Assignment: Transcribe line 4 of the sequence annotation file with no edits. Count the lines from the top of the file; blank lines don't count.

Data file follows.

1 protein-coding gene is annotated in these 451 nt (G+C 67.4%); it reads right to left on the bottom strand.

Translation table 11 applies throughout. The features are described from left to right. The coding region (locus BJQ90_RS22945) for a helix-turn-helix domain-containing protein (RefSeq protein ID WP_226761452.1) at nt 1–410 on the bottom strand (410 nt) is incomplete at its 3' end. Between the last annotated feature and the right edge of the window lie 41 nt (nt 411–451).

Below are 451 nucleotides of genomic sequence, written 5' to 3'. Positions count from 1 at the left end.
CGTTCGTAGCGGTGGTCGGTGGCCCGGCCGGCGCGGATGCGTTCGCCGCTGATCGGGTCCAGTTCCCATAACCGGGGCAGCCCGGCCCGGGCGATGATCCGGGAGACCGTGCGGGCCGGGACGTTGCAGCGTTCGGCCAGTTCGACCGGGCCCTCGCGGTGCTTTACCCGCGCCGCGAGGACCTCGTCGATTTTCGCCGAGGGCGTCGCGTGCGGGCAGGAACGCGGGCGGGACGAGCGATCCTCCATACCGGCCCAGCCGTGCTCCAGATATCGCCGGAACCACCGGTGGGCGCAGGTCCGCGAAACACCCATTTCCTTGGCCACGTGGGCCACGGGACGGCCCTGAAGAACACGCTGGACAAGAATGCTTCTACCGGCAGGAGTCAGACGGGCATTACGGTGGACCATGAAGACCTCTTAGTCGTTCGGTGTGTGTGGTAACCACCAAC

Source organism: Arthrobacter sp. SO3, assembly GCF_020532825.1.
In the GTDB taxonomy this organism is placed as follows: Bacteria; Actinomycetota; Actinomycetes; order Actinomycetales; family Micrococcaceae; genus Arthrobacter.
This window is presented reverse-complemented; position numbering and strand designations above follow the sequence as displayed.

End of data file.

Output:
CGTTCGTAGCGGTGGTCGGTGGCCCGGCCGGCGCGGATGCGTTCGCCGCTGATCGGGTCCAGTTCCCATAACCGGGGCAGCCCGGCCCGGGCGATGATCCGGGAGACCGTGCGGGCCGGGACGTTGCAGCGTTCGGCCAGTTCGACCGGGCCCTCGCGGTGCTTTACCCGCGCCGCGAGGACCTCGTCGATTTTCGCCGAGGGCGTCGCGTGCGGGCAGGAACGCGGGCGGGACGAGCGATCCTCCATACCGGCCCAGCCGTGCTCCAGATATCGCCGGAACCACCGGTGGGCGCAGGTCCGCGAAACACCCATTTCCTTGGCCACGTGGGCCACGGGACGGCCCTGAAGAACACGCTGGACAAGAATGCTTCTACCGGCAGGAGTCAGACGGGCATTACGGTGGACCATGAAGACCTCTTAGTCGTTCGGTGTGTGTGGTAACCACCAAC